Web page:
The Ashok Kumar Malhotra Seva Faculty Award recognizes a SUNY Oneonta faculty member who exemplifies the ideals of compassionate service. SUNY Distinguished Teaching Professor Ashok Kumar Malhotra established the Ashok Kumar Malhotra Seva Faculty Award in 2008 through an endowment to the College at Oneonta Foundation, which funds an award of $1,000 to each year’s recipient.

The college provost names award winners based on a faculty selection committee’s recommendations. Criteria for the award include performing community service locally, nationally or internationally; demonstrating the ability to motivate and inspire others to perform community service; and integrating community service into the teaching and learning process.

Fifteen SUNY Oneonta freshmen have been selected to participate in Critical MaSS: Math and Science Scholars, a scholarship program supporting students who plan to pursue careers or advanced degree programs in the Science, Technology, Engineering and Mathematics (STEM) disciplines.

Each student received a scholarship award of up to $2,700 for the fall 2014 semester. If they continue to meet program criteria, they will receive a similar scholarship each semester, totaling up to eight, while they are STEM majors at SUNY Oneonta.

In addition to the scholarships (up to $21,600 per student), Critical MaSS scholars will have access to a variety of required and optional experiences to bolster their chances of academic success and increase their level of engagement. For example, during their junior year, each scholar will have access to up to $1,500 to fund a research project or professional development activity, such as attending a scientific meeting.

Now in its second year, the Critical MaSS program is funded by a five-year grant awarded through the National Science Foundation’s S-STEM Program. It will support a total of 24 SUNY Oneonta students in the fields of Biology, Chemistry & Biochemistry, Earth & Atmospheric Sciences, Mathematics, Computer Science & Statistics, Physics & Astronomy or Environmental Science with scholarships of up to $5,400 per year. Nine students who began the program last fall are in their second year as Critical MaSS scholars.

“Although SUNY Oneonta is well-known for having low student debt costs at graduation, there are still many students whose families have difficulty paying for college,” said project coordinator Dr. John Schaumloffel, chair of the college’s Chemistry and Biochemistry Department.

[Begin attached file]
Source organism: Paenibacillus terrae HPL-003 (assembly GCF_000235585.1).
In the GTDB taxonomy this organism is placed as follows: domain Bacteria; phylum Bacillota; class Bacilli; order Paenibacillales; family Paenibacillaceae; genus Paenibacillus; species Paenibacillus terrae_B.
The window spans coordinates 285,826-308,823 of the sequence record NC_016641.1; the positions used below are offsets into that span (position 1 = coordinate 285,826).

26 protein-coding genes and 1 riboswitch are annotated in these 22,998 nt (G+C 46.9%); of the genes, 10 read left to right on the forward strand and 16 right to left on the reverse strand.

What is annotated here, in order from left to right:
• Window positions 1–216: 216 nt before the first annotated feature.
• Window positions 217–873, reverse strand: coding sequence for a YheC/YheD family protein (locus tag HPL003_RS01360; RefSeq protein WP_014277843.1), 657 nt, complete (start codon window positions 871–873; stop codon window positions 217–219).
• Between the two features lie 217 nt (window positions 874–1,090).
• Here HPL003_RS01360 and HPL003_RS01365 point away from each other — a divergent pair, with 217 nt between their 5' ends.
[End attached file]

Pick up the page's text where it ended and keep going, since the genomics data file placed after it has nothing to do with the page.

Second-year Critical MaSS Scholar Courtney Cooper, a chemistry major from Norwich, NY, said the benefits of the program extend beyond financial support.

“Transitioning to a place where you don’t know anyone and don’t know what to expect can be scary and intimidating. For me, the STEM program made it easier in multiple ways. For example, not only did I get to meet other students with interests similar to mine but I also got to meet staff members in the courses I could possibly be taking. STEM helped by providing guidance throughout the first year of college, during both the class time and meetings with advisers outside of class.”

Working closely with Schaumloffel on the project are Dr. Jennifer Withington, assistant professor of Biology; Dr. Leigh Fall, assistant professor of geology within the Department of Earth and Atmospheric Sciences; and Dr. Nathan Gonyea, associate professor of Educational Psychology, Counseling and Special Education.

SUNY Oneonta received the 2014 Higher Education Excellence in Diversity (HEED) award from INSIGHT Into Diversity magazine, the oldest and largest diversity-focused publication in higher education, on Sept. 16. As a recipient of the annual HEED Award—a national honor recognizing U.S. colleges and universities that demonstrate an outstanding commitment to diversity and inclusion—SUNY Oneonta will be featured along with 82 other recipients in INSIGHT Into Diversity magazine’s November 2014 issue.

“It is an honor to receive recognition for our efforts to be inclusive and welcoming. We are fortunate that our college community attracts students, faculty and staff from a wide variety of backgrounds. This gives us unique opportunities to share, learn, and grow,” said SUNY Oneonta President Nancy Kleniewski. “The greatest reward for infusing diversity into the campus experience is the hope that our students will show one another greater empathy, know more of the struggles that shape us all, and go into the world prepared to meet challenges through strength of character.”

INSIGHT Into Diversity magazine selected SUNY Oneonta based on the college’s exemplary diversity and inclusion initiatives, and ability to embrace a broad definition of diversity on campus, including gender, race, ethnicity, veterans, people with disabilities and members of the LGBT community.